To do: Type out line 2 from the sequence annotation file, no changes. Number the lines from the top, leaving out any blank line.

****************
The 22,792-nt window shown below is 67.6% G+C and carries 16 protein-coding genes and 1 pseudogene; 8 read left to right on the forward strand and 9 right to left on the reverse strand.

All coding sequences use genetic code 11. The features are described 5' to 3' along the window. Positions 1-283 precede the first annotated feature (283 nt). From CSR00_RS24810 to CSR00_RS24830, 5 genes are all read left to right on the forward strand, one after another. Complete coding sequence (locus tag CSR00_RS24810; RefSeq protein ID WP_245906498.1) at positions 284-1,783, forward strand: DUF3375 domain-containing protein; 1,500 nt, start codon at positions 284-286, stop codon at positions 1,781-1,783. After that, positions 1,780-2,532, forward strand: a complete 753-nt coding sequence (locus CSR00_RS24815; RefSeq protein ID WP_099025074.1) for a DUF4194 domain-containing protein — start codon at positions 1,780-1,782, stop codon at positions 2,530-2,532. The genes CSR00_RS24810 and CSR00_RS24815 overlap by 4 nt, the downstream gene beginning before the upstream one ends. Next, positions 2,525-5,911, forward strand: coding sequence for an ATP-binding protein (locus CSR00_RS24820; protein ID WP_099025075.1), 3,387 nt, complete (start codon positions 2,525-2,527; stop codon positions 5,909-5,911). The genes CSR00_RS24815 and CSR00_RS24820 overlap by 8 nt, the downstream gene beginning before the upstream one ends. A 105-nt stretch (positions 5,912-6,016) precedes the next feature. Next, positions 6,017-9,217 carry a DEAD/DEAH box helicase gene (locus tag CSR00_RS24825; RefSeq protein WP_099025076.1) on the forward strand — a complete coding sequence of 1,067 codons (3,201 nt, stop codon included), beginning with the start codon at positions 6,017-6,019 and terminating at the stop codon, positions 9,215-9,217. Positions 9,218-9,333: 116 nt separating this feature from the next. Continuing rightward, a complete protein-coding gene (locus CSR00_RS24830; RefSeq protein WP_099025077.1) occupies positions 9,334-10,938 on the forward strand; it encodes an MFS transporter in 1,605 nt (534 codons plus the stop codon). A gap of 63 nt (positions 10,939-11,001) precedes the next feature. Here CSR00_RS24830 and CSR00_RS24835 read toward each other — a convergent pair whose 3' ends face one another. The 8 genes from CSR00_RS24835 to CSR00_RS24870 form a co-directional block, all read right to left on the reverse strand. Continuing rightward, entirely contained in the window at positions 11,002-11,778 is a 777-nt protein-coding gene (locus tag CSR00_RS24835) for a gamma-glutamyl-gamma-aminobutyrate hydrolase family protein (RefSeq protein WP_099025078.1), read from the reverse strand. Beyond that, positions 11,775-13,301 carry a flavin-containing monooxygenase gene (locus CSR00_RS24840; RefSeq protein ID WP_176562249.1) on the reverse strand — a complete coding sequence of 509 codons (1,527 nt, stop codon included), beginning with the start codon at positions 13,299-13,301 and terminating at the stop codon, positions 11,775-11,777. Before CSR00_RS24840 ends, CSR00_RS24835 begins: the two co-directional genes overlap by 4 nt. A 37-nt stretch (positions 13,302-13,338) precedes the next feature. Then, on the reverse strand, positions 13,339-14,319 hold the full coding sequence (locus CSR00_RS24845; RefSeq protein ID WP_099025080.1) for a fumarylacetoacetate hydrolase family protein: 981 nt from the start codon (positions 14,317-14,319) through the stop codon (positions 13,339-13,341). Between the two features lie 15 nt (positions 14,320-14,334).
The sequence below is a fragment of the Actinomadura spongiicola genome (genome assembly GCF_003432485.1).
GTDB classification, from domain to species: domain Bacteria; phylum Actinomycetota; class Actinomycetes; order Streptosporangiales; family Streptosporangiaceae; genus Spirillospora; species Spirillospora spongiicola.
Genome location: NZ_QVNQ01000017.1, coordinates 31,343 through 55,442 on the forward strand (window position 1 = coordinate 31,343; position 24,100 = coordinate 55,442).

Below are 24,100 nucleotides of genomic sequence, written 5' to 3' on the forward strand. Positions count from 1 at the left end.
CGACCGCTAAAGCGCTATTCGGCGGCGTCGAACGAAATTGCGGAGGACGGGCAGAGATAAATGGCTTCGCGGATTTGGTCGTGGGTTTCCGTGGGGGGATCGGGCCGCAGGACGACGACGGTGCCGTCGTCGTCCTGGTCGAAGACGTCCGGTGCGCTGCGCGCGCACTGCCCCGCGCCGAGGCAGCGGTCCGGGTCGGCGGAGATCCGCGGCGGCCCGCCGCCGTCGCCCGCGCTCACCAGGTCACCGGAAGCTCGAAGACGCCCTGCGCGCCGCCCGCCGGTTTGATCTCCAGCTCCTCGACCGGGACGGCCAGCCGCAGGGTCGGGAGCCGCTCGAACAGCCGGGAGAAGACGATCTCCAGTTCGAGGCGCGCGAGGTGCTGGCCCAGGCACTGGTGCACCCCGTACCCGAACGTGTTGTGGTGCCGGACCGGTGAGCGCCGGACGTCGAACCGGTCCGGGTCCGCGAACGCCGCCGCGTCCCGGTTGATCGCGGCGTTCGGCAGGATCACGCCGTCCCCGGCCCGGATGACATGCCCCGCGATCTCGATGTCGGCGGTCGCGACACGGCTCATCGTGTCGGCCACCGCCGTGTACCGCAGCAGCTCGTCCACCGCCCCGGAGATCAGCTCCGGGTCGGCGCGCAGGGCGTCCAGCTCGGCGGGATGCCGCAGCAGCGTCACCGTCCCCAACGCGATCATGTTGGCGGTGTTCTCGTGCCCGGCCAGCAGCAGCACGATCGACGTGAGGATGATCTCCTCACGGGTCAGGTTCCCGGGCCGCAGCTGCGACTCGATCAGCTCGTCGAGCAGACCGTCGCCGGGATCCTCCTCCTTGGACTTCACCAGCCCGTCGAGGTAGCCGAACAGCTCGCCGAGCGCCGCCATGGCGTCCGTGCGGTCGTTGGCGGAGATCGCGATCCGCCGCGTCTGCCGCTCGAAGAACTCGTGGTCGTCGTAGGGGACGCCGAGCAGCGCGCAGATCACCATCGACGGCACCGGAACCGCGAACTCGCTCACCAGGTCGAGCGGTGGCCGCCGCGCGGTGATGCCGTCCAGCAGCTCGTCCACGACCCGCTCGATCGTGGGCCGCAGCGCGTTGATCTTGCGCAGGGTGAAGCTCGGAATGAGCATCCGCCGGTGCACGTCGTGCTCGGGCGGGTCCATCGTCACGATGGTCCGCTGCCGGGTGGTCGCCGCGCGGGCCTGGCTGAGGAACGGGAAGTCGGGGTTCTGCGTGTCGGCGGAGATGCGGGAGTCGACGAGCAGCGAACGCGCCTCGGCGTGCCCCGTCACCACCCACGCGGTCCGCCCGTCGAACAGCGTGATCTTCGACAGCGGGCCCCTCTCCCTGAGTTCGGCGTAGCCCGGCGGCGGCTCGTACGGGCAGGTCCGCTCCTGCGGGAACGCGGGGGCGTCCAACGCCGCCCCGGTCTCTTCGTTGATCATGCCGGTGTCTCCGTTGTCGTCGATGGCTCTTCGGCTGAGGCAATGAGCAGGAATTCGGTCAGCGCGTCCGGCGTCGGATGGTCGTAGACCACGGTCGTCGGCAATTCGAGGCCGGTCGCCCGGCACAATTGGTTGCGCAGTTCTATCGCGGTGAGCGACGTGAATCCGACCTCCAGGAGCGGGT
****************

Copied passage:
All coding sequences use genetic code 11. The features are described 5' to 3' along the window. Positions 1-283 precede the first annotated feature (283 nt). From CSR00_RS24810 to CSR00_RS24830, 5 genes are all read left to right on the forward strand, one after another. Complete coding sequence (locus tag CSR00_RS24810; RefSeq protein ID WP_245906498.1) at positions 284-1,783, forward strand: DUF3375 domain-containing protein; 1,500 nt, start codon at positions 284-286, stop codon at positions 1,781-1,783. After that, positions 1,780-2,532, forward strand: a complete 753-nt coding sequence (locus CSR00_RS24815; RefSeq protein ID WP_099025074.1) for a DUF4194 domain-containing protein — start codon at positions 1,780-1,782, stop codon at positions 2,530-2,532. The genes CSR00_RS24810 and CSR00_RS24815 overlap by 4 nt, the downstream gene beginning before the upstream one ends. Next, positions 2,525-5,911, forward strand: coding sequence for an ATP-binding protein (locus CSR00_RS24820; protein ID WP_099025075.1), 3,387 nt, complete (start codon positions 2,525-2,527; stop codon positions 5,909-5,911). The genes CSR00_RS24815 and CSR00_RS24820 overlap by 8 nt, the downstream gene beginning before the upstream one ends. A 105-nt stretch (positions 5,912-6,016) precedes the next feature. Next, positions 6,017-9,217 carry a DEAD/DEAH box helicase gene (locus tag CSR00_RS24825; RefSeq protein WP_099025076.1) on the forward strand — a complete coding sequence of 1,067 codons (3,201 nt, stop codon included), beginning with the start codon at positions 6,017-6,019 and terminating at the stop codon, positions 9,215-9,217. Positions 9,218-9,333: 116 nt separating this feature from the next. Continuing rightward, a complete protein-coding gene (locus CSR00_RS24830; RefSeq protein WP_099025077.1) occupies positions 9,334-10,938 on the forward strand; it encodes an MFS transporter in 1,605 nt (534 codons plus the stop codon). A gap of 63 nt (positions 10,939-11,001) precedes the next feature. Here CSR00_RS24830 and CSR00_RS24835 read toward each other — a convergent pair whose 3' ends face one another. The 8 genes from CSR00_RS24835 to CSR00_RS24870 form a co-directional block, all read right to left on the reverse strand. Continuing rightward, entirely contained in the window at positions 11,002-11,778 is a 777-nt protein-coding gene (locus tag CSR00_RS24835) for a gamma-glutamyl-gamma-aminobutyrate hydrolase family protein (RefSeq protein WP_099025078.1), read from the reverse strand. Beyond that, positions 11,775-13,301 carry a flavin-containing monooxygenase gene (locus CSR00_RS24840; RefSeq protein ID WP_176562249.1) on the reverse strand — a complete coding sequence of 509 codons (1,527 nt, stop codon included), beginning with the start codon at positions 13,299-13,301 and terminating at the stop codon, positions 11,775-11,777. Before CSR00_RS24840 ends, CSR00_RS24835 begins: the two co-directional genes overlap by 4 nt. A 37-nt stretch (positions 13,302-13,338) precedes the next feature. Then, on the reverse strand, positions 13,339-14,319 hold the full coding sequence (locus CSR00_RS24845; RefSeq protein ID WP_099025080.1) for a fumarylacetoacetate hydrolase family protein: 981 nt from the start codon (positions 14,317-14,319) through the stop codon (positions 13,339-13,341). Between the two features lie 15 nt (positions 14,320-14,334).